Pit Viper: Description, Distribution, & Fun Facts

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Pit Viper: All You Need To Know

The Pit viper is an ambush predator that belongs to the kingdom of Animalia, phylum Chordata, and class Reptilia. It has 22 genera in the subfamily Crotalinae, and more than 150 species. Its length is adjustable from up to 30 cm to 4 m, and it weighs up to 7 kg. It lives in a variety of habitats, depending on the species. Its lifespan varies by species.

Pit Viper

What is Pit Viper?

Pit viper is a popular term for members of the Crotalinae subfamily that have infrared-sensing organs on the front of their faces. From Australia to Arizona, the term “pit viper” refers to approximately 150 distinct species that may be found all over the world in environments as diverse as the desert and the rainforest. Rattlesnakes, cottonmouths, copperheads, moccasins, the white-lipped pit viper, and many other pit vipers belong to this group.

Pit Viper

Pit organs on the top lip of a pit viper are used to locate and identify prey. Pit organs detect electromagnetic radiation in the same way as the eyes do. These specialised organs, on the other hand, detect infrared light rather than light in the “visible spectrum” — the wavelengths that humans can perceive. Pit vipers’ pit organs, according to scientists, allow them to “see” body heat, which allows them to evaluate the size and kind of their prey.

Pit Viper

Pit vipers have unique muscles surrounding their fangs that help them inject poison more effectively into their victims. Pit viper venom varies by species, and in many cases, it has developed to be most efficient against the prey species on which the pit viper typically feeds.

Pit viper venom contains neurotoxins that cause paralysis, metalloproteinases that damage tissue, and proteins that prevent blood from coagulating, depending on the species. Even in people who are much larger, a pit viper bite can quickly result in death if left untreated.

Fun Facts About Pit Viper!

Whether you’re afraid of pit vipers or fascinated by them, they’re an excellent animal to use to teach several key biological ideas. Let’s look at some of the ways these snakes may aid scientists in learning about other aspects of life.

Pit Viper

Pit Viper and Pit Organs

Pit organs may be found in a variety of snakes, not just pit vipers. These unique organs may also be found in boas and pythons. However, both a superficial and genetic examination reveal that these organs have developed many times.

Pit viper pit organs are all identical in shape and structure, suggesting that they have the same genetic basis. Pit vipers’ pit organs are made up of a deep pit with a strongly innervated membrane spread over it. A huge number of neurons in this extremely sensitive region receive a variety of messages from the environment.

These pits can also be seen in boas and pythons, but there is no stretched membrane and the rear of the pit is just very well innervated. Pit vipers have two huge pits on each side of the head, whereas boas and pythons often have many pits on their top lip. These pit organs are so sensitive that even if a pit viper is entirely blind, it can still seek and strike prey.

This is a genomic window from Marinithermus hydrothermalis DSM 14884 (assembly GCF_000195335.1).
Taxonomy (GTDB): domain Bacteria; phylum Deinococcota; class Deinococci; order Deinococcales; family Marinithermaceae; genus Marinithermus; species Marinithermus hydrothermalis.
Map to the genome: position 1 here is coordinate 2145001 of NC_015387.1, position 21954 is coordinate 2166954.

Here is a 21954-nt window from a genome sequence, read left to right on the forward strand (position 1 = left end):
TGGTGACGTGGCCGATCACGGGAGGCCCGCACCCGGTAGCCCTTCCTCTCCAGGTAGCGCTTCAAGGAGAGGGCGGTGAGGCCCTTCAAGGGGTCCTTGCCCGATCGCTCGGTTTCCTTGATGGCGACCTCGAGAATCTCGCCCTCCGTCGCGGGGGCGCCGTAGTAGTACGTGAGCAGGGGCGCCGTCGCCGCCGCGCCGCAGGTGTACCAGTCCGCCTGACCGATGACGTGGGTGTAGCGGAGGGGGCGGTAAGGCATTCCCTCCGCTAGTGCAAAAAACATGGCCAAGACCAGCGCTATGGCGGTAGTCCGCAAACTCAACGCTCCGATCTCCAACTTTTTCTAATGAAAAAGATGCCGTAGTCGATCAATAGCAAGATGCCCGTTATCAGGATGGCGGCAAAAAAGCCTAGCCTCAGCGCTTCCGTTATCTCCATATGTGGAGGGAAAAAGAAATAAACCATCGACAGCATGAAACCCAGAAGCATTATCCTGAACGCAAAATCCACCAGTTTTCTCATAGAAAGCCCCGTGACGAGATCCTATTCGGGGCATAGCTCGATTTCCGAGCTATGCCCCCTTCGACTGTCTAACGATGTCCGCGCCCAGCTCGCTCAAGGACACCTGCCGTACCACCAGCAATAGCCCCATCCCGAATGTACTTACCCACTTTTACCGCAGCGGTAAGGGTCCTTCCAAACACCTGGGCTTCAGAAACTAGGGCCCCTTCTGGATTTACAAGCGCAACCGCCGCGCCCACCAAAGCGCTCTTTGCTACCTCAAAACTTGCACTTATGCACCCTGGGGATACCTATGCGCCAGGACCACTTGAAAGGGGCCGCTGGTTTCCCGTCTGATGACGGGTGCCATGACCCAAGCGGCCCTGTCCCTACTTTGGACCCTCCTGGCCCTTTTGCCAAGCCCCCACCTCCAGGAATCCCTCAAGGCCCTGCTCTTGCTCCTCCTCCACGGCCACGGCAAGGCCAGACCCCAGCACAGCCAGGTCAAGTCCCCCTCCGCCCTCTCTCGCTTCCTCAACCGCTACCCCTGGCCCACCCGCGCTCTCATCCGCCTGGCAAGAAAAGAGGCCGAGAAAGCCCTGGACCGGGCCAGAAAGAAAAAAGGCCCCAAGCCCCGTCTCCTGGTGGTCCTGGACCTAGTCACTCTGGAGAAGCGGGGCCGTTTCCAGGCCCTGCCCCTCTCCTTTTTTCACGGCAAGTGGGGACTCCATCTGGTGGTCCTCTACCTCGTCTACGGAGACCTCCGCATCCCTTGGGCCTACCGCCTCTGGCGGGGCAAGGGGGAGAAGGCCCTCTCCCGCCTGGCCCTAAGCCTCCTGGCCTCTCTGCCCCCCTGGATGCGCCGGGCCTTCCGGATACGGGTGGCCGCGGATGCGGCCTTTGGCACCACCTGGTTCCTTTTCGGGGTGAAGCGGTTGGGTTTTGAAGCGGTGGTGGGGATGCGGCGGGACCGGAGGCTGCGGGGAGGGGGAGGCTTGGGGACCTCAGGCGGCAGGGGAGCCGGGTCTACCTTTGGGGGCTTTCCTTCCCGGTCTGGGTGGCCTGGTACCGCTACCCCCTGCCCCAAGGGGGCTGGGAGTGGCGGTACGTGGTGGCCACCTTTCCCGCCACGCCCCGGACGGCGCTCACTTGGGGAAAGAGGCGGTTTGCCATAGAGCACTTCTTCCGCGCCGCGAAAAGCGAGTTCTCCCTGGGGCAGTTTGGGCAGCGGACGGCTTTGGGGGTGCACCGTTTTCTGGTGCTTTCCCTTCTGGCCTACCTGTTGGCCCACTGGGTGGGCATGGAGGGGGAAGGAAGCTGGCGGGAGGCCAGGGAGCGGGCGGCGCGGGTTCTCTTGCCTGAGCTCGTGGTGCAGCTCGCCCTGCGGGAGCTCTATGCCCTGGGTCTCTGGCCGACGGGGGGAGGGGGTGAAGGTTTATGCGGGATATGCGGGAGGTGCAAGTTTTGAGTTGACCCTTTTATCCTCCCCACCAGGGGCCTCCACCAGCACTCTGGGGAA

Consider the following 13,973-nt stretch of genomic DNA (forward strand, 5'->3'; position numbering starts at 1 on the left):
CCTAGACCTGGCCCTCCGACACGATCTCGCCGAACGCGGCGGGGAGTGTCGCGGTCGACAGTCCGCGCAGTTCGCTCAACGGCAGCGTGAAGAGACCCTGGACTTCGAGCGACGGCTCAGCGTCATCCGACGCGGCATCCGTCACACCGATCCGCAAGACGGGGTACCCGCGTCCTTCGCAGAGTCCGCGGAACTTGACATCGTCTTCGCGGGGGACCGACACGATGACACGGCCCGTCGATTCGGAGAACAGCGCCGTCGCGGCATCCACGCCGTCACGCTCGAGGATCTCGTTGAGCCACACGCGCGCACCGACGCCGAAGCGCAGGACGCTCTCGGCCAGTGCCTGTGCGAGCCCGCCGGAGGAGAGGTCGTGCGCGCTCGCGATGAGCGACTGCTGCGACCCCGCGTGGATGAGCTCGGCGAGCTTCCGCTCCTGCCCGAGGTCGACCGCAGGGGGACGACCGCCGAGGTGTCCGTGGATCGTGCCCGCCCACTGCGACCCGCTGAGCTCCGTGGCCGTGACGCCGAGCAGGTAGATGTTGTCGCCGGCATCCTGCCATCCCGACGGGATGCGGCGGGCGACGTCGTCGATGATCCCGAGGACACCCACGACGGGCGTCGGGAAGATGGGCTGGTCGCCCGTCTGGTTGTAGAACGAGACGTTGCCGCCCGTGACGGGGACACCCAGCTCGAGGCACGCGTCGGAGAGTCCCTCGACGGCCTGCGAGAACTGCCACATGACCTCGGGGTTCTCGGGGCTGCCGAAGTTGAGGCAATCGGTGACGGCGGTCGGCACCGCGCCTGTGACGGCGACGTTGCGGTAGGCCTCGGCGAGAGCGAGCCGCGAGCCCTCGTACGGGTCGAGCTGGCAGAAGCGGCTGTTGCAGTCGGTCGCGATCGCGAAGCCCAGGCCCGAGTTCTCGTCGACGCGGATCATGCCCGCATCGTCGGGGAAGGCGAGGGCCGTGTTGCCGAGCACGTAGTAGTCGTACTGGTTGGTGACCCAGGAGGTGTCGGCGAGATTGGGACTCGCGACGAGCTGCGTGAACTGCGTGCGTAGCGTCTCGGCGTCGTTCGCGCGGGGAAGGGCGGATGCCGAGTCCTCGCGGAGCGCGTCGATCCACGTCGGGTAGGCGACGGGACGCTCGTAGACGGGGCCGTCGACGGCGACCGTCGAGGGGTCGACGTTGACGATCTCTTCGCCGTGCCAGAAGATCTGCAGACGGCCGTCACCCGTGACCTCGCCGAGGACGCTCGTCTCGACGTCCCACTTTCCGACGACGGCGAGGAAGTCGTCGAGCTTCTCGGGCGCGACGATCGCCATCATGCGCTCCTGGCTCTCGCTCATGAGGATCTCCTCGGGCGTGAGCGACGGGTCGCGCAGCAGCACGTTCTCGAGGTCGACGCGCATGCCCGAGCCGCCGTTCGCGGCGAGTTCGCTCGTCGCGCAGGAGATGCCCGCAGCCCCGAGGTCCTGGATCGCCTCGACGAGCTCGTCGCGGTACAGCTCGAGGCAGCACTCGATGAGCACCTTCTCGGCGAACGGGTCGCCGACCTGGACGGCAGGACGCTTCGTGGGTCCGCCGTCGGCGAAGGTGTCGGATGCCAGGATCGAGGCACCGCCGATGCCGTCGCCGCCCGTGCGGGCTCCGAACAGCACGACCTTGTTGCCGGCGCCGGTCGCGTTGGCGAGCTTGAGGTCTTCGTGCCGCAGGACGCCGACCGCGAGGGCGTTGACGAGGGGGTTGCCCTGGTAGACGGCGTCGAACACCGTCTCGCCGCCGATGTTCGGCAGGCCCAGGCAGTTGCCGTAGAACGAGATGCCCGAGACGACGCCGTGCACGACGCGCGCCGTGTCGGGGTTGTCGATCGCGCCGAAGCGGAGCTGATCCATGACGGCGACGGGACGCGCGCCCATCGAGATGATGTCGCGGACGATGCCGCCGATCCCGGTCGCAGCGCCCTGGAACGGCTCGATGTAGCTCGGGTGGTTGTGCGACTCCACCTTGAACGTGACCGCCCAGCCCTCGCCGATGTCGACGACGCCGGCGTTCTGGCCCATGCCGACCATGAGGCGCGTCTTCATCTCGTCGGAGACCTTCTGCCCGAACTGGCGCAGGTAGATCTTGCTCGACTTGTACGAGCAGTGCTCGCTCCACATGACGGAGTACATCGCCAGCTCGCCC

This has been demonstrated in lab tests in which pit vipers were blindfolded for a short period of time. All of the snakes were still able to hit their prey with pinpoint accuracy. This is only one piece of evidence that shows pit vipers use information from their pit organs to construct mental images, making them as sensitive as or more sensitive than eyes. This sensation might potentially be used by snakes to decide which locations are better for basking or cooling down.

Pit Viper
Pit Viper are Ovovivipary

Pit vipers, unlike other snake species that produce eggs, are mostly ovoviviparous. This means that the eggs remain inside the female for several months and mature. The eggs hatch within the female when they are completely mature, then wriggle their way out into the world. Compared to depositing eggs, this mode of reproduction has numerous advantages.

First and foremost, because she carries her eggs with her at all times, the female can readily guard them. This may not be the best technique for snakes with weak defences. If a female is eaten, for example, all of her children perish with her. Pit vipers, on the other hand, are not like other snakes.

They have highly potent venom and are frequently marked with warning colours or, in the case of the rattlesnake, a warning rattle. This, along with their potent venom, aids pit vipers in warding off hazardous predators, making it safer for the female to carry her eggs.

Second, the female can properly regulate the temperature of her eggs at all times (since pit vipers are good at maintaining their body temperature). It might be dangerous to lay eggs in a nest.

Even if the female finds a good nest location before laying her eggs, a variety of factors might lead that site to become unsuitable long after the female has placed her eggs and gone. As a result, ovovivipary is a good tactic for pit vipers.

Pit Viper Citations
  • Water relations of an insular pit viper. J Exp Biol . 2019 May 7;222(Pt 9):jeb204065.
  • Pit viper envenomation in a barn cat. J Small Anim Pract . 2019 Feb;60(2):131.
  • Review of North American pit viper antivenoms. Am J Health Syst Pharm . 2020 Jan 24;77(3):175-187.
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